The Admiral Sets a Good Course

House Intelligence Committee Chairman Mike Rogers, R-Mich., takes questions at a press conference about proposed changes to t
House Intelligence Committee Chairman Mike Rogers, R-Mich., takes questions at a press conference about proposed changes to the National Security Agency?s program of sweeping up and storing vast amounts of data on Americans' phone calls, at the Capitol in Washington, Tuesday, March 25, 2014. Rogers, who has taken on an increasingly sharp profile in Washington as chairman of the House Intelligence Committee in a time of widening global security crises, has decided to give up his seat in Congress for a career in broadcasting. The seven-term Republican lawmaker and former FBI agent, said in an interview Friday that he will not seek re-election after his term ends this year. Instead, Rogers told Detroit radio station WJR-AM that he will launch a radio show on stations affiliated with Atlanta-based Cumulus Media. (AP Photo/J. Scott Applewhite)

Admiral Mike Rogers, the new leader of the National Security Agency and Cyber Command at the Defense Department, certainly has taken a different approach from his predecessor, General Keith Alexander. Right out of the gate, Admiral Rogers noted that the NSA had a public image issue and that it had lost some of its credibility with the American public.

That fresh take was welcomed by many. While continuing to tackle those issues, Admiral Rogers has also stuck to some existing themes, namely that American businesses need to step up and do more to protect themselves from cyber attacks. The comments by Admiral Rogers come as hopes for any legislative solution to cyber security are effectively disappearing this Congress. Election season, leadership changes, and a host of competing demands have made it fairly clear that - barring some disastrous event - another year will go by without Congress passing a law to address private sector cyber security.

So far so good in my book. Admiral Rogers does need to repair the NSA's image, and do a better job of explaining just what its mission is and why it has been so aggressive in collecting data. I also believe he is correct in urging private companies to do more to protect themselves from cyber attacks. That trend is already on the upswing, and further encouragement and support from Admiral Rogers will be key in those efforts.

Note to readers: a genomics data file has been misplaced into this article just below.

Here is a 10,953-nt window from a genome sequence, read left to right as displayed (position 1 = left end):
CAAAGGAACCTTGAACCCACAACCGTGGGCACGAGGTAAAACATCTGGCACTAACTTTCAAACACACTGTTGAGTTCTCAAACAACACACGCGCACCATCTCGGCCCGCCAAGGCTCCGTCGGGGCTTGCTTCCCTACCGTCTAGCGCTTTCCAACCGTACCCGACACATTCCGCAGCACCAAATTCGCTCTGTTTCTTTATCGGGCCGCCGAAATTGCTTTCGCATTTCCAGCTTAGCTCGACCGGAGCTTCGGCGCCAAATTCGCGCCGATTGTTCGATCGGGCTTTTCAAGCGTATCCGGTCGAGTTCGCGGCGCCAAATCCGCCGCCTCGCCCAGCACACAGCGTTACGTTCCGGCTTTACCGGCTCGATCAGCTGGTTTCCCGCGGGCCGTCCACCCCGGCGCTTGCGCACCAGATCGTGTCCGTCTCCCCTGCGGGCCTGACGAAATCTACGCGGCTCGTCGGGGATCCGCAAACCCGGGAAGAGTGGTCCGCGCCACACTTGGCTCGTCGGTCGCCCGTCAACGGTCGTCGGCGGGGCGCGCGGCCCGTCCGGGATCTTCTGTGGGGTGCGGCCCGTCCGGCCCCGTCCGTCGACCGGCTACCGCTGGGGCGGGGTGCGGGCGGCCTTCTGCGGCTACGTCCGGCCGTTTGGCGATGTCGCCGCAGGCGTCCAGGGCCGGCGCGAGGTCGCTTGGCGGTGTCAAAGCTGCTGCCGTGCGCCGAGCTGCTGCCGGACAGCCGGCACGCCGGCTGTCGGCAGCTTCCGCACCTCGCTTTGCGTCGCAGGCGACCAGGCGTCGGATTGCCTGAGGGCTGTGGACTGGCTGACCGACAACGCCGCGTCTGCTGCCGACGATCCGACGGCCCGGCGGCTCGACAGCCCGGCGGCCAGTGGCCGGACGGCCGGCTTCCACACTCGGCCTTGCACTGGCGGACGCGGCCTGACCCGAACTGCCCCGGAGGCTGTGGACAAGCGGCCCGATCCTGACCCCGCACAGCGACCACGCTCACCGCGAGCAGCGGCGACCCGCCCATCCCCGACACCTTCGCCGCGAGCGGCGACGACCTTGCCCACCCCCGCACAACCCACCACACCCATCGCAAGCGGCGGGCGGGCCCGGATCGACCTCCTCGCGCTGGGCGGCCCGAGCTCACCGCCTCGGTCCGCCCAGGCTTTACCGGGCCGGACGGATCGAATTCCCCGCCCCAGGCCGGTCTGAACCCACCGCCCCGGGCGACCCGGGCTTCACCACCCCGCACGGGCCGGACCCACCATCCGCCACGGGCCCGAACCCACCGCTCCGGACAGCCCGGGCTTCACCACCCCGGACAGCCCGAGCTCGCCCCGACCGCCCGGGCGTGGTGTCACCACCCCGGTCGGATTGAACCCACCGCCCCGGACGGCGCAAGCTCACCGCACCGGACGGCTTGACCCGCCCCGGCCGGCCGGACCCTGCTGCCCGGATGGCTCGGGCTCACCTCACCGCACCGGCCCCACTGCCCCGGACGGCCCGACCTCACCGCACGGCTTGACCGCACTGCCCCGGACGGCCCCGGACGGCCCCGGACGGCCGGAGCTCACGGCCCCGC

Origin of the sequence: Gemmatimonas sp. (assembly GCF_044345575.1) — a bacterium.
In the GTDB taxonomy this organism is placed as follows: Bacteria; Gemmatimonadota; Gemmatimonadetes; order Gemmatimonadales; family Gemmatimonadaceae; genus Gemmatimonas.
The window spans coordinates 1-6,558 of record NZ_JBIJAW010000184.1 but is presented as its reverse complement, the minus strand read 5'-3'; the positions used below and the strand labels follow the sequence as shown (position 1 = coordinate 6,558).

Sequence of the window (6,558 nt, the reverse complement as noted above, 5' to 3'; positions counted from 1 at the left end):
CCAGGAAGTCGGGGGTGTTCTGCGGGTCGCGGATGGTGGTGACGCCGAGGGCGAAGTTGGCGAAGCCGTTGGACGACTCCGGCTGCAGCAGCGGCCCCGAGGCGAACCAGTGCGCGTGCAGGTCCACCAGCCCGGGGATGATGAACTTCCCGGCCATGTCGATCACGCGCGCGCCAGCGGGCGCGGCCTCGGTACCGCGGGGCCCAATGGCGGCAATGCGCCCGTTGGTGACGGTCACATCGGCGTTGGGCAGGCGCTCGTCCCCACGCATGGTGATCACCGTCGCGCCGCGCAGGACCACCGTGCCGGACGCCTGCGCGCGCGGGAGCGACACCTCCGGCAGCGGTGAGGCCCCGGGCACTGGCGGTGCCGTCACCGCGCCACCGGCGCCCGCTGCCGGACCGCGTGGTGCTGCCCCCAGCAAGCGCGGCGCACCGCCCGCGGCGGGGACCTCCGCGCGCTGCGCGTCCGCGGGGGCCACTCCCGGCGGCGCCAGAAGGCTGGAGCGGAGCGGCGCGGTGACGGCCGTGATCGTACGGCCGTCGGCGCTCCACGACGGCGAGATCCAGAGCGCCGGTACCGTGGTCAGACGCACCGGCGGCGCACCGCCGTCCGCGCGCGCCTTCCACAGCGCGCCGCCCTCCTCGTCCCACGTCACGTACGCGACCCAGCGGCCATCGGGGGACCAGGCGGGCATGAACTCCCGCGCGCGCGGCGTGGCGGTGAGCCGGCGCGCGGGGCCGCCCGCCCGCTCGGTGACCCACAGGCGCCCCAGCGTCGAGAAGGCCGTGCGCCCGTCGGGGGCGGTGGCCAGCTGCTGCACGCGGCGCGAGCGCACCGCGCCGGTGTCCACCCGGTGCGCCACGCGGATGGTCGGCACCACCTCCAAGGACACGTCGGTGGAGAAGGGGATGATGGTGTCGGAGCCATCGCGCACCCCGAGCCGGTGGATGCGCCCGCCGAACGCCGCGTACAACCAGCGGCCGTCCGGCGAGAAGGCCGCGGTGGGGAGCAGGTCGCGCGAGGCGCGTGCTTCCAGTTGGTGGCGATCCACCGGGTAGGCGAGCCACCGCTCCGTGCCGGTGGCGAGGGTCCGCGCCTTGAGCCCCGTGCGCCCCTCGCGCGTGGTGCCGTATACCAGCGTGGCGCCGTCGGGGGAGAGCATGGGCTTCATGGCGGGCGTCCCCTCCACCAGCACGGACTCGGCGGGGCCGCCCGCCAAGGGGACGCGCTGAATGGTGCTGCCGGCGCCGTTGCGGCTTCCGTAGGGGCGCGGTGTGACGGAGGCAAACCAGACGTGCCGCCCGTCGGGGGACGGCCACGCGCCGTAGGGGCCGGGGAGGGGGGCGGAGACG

I would add, however, that Admiral Rogers and the Obama Administration as a whole need to do more to explain what government's role is protecting against cyber attacks. I am not talking about how government could regulate the cyber security measures of companies or incentives it could offer to encourage more robust cyber defenses. No, here I am talking about what the government can and will do when it detects an attack being conducted by a foreign government.

Think of it this way: If an enemy army or air fleet is clearly on its way to attack targets in the United States, the military has a plan to respond. It has assets deployed domestically and overseas to intercept such attacks, and has tactics and strategies in place to respond to such aggressive maneuvers.

The same needs to be happening in the cyber attack domain. It is well known that foreign countries routinely penetrate private companies, sometimes for economic gain and others times for potentially more nefarious purposes. In many ways I view this as no different from bombers flying a sortie against an American target. The owner of that target is not and should not be responsible for intercepting the bombers -- that is the job of the U.S. military. Plain and simple.

Establishing a doctrine and strategy to combat malicious cyber attacks will not be easy or cheap. But, it is something that has to be done, and someone like Admiral Rogers needs to step up and further develop such plans. They also need to be publicized, at least in a general fashion, as such plans will as much be about deterrence as anything else.

So I applaud Admiral Rogers for setting the NSA and Cyber Command on a new, better, course. More way points need to be added, however, for it to truly match American security needs.

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